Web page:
More adults now considered obese
Oct. 24, 2022—Health trends come and go. Here's a current one that is potentially troubling: The number of adults with obesity is on the rise, according to the Centers for Disease Control and Prevention (CDC).
Data collected by CDC suggests that at least 35% of adults in 19 states and two U.S. territories are considered obese—meaning they have a body mass index (BMI) of 30 or higher. Since 2018, the number of states with high obesity rates has doubled.
Adults who are obese are at higher risk of developing a number of serious health problems. These include:
- Heart disease and stroke.
- Type 2 diabetes.
- Many kinds of cancer.
- High blood pressure or cholesterol.
- Sleep apnea.
Moving toward a healthier weight
It’s not easy to lose weight or keep it off. But there are steps you can take to either stay at a healthy weight or shed some pounds. You've probably read these tips before. But it's always good to think about them again:
Stay active. Make time each week for exercise. It helps you burn calories and is especially effective at weight loss when combined with eating fewer calories. Start slowly if you haven't exercised in a while—even a small increase in physical activity will help. Over time, you can start to do more exercise. Aim to work up to about two-and-a-half hours of moderate-intensity aerobic activity every week.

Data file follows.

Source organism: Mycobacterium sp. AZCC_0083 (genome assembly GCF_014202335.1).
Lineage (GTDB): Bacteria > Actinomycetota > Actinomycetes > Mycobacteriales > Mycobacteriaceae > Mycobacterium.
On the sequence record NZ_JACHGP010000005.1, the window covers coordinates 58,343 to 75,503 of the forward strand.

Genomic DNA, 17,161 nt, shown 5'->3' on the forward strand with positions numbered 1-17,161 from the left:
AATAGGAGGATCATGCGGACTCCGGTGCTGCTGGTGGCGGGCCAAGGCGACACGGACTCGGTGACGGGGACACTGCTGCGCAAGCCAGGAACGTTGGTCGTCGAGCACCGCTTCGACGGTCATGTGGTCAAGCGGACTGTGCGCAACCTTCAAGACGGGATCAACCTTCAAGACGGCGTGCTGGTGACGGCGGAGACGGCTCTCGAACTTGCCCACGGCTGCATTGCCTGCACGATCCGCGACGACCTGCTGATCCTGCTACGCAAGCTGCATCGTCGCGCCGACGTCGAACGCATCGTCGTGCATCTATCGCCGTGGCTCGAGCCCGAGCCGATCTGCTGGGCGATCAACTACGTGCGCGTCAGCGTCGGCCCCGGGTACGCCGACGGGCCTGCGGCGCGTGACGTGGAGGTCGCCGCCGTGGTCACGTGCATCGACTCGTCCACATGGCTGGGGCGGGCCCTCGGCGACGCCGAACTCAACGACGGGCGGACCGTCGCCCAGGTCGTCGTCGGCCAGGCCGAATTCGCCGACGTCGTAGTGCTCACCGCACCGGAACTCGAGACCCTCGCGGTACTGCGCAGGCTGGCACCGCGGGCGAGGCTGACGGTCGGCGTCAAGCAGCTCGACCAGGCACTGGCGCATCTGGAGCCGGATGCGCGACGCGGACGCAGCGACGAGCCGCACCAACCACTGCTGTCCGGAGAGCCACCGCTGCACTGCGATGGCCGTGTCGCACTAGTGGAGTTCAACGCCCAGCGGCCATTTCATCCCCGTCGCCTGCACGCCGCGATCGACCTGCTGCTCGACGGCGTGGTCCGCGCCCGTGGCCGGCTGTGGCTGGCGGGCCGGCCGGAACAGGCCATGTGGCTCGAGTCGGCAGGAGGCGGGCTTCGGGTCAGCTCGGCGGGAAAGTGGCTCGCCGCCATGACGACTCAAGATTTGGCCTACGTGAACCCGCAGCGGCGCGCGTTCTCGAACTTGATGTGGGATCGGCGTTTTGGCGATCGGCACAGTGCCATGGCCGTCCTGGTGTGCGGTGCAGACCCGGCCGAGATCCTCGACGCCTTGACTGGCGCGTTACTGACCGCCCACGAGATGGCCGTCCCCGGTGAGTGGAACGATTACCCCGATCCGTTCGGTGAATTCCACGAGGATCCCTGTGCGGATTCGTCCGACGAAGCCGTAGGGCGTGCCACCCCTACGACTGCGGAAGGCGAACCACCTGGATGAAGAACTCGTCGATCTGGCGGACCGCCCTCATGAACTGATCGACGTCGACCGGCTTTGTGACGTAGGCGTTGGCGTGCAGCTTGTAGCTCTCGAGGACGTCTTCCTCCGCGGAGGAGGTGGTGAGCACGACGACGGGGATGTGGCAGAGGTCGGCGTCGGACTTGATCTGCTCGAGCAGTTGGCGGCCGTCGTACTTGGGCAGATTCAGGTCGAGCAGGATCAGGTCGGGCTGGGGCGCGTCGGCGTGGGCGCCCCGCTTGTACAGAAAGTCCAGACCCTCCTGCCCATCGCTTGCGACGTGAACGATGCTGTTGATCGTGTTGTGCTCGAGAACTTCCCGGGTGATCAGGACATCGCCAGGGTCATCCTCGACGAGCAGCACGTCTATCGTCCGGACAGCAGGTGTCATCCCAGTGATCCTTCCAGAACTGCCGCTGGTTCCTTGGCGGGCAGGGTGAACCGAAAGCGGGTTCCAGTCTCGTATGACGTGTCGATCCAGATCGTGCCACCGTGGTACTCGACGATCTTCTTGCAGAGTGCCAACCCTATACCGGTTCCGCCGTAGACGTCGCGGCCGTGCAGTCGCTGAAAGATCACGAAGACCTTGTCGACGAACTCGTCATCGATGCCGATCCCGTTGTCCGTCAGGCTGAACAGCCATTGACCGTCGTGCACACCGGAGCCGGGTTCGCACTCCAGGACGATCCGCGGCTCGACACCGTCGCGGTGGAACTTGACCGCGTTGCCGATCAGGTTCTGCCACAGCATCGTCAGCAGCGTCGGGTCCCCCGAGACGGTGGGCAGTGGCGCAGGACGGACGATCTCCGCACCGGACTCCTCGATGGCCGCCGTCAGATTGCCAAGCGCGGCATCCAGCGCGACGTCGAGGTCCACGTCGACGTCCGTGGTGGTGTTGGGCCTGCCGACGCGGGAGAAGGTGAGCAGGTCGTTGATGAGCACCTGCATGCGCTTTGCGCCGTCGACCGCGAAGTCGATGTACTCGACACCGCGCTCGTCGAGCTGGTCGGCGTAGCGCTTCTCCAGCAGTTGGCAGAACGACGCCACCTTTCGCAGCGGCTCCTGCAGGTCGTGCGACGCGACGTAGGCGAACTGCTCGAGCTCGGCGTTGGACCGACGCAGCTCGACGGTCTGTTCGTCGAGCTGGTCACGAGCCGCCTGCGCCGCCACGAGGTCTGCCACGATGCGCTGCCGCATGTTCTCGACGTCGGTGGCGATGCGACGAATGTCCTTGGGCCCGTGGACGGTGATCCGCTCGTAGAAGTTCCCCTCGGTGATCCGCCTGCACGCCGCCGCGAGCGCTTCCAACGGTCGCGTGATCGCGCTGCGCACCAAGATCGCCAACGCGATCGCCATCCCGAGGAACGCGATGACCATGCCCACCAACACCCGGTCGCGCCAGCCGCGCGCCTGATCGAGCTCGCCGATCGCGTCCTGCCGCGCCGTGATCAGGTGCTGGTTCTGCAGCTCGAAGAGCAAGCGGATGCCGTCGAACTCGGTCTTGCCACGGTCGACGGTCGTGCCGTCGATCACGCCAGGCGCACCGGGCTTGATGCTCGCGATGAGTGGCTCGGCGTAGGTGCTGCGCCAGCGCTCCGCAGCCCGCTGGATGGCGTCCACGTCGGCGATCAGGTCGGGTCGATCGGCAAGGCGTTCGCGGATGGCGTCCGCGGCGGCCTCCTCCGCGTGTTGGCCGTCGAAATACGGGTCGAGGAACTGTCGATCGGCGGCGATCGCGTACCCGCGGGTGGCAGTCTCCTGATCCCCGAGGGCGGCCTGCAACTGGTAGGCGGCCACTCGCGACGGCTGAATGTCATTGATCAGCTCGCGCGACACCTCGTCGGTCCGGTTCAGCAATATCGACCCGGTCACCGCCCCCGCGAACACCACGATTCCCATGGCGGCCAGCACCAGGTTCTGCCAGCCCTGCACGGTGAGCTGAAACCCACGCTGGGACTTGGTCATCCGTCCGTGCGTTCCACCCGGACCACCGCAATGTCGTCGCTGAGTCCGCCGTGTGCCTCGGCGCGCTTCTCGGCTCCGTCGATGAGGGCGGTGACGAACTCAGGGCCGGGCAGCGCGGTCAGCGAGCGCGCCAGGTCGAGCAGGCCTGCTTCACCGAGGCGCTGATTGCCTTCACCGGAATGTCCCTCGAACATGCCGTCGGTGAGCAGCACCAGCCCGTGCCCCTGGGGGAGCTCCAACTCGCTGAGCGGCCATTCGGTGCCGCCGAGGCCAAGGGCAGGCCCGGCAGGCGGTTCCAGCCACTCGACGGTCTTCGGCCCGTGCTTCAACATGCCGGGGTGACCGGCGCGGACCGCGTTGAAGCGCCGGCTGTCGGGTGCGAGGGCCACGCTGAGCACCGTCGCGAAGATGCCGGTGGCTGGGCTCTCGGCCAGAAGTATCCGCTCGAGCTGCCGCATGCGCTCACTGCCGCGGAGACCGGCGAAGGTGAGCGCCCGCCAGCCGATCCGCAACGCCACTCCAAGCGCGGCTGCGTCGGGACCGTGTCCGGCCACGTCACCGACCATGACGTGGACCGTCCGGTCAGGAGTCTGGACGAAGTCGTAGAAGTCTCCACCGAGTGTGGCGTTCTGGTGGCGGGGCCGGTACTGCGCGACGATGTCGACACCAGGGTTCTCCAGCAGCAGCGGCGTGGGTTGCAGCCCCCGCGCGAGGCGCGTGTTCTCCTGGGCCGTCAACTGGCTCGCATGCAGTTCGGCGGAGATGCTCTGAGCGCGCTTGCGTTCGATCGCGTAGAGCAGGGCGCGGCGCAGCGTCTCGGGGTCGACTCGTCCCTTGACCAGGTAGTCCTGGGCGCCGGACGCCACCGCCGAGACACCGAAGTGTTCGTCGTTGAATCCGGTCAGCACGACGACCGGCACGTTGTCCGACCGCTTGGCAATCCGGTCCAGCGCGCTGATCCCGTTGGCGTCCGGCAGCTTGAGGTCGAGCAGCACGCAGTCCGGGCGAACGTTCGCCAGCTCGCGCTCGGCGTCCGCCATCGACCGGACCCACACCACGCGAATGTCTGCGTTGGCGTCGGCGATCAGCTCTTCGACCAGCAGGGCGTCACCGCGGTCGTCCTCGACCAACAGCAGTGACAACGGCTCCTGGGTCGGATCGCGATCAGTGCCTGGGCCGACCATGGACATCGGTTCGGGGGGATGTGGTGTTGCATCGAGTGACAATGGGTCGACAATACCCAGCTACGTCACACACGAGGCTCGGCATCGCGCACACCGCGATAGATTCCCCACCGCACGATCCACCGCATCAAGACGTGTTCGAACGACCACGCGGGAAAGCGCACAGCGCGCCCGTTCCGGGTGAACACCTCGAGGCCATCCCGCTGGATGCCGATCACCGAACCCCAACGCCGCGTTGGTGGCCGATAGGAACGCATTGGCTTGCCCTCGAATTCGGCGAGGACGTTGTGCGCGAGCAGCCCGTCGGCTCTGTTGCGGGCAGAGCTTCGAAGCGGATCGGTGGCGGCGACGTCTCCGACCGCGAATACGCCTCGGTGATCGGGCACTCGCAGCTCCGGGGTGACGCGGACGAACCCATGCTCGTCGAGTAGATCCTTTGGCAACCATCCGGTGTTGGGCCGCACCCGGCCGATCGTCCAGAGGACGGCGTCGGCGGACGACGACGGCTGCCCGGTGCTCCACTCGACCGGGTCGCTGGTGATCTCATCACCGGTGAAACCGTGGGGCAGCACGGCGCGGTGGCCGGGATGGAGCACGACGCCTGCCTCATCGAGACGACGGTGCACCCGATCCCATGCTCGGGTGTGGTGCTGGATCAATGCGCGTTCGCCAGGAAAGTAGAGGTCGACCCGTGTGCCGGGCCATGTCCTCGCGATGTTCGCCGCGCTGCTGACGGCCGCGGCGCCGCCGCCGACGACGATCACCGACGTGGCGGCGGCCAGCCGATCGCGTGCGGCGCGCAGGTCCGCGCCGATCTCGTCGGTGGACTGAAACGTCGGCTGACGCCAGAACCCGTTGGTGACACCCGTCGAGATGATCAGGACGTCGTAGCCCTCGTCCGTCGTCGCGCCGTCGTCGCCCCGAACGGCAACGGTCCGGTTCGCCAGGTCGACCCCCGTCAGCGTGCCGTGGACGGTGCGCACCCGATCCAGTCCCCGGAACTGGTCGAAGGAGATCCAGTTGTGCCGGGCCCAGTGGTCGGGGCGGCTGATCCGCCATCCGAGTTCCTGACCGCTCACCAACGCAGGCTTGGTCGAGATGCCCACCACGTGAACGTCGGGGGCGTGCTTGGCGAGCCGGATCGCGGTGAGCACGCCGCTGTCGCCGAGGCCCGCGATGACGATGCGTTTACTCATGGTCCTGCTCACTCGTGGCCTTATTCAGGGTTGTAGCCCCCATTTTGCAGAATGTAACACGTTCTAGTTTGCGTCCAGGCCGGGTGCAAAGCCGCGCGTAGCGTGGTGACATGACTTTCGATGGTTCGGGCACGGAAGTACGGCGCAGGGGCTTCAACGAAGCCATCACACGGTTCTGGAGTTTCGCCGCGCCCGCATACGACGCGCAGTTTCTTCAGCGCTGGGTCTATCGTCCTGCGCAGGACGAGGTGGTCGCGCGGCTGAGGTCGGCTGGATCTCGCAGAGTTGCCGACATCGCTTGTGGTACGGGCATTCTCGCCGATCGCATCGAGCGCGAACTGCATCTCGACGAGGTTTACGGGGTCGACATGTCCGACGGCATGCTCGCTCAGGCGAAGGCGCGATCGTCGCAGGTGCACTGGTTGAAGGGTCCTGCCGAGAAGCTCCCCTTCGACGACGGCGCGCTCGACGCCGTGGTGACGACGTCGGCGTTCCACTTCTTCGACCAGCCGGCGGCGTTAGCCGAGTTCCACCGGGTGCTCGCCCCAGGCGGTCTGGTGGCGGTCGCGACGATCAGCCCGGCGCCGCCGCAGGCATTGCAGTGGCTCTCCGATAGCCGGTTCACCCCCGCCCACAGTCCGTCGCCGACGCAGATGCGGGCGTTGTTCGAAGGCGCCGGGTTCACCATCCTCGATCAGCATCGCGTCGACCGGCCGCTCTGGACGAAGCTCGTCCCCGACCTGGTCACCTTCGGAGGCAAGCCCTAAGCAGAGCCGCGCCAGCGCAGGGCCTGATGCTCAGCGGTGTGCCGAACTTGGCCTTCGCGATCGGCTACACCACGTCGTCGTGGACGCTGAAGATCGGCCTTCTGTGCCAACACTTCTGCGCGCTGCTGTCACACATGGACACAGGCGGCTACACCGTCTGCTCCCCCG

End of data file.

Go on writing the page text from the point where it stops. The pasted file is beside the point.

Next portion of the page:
Choose a healthy diet. In addition to moving more, try to make your diet as healthy as possible. A good food plan is all about balance. Make sure to include fruits and vegetables, as well as whole-grain foods and lower-fat dairy. And when eating meat, try to choose leaner varieties, including fish. Enjoy other types of protein, too, such as eggs and legumes. Keep foods and drinks with added sugars to a minimum.
Here is more on how to exercise effectively when you are overweight.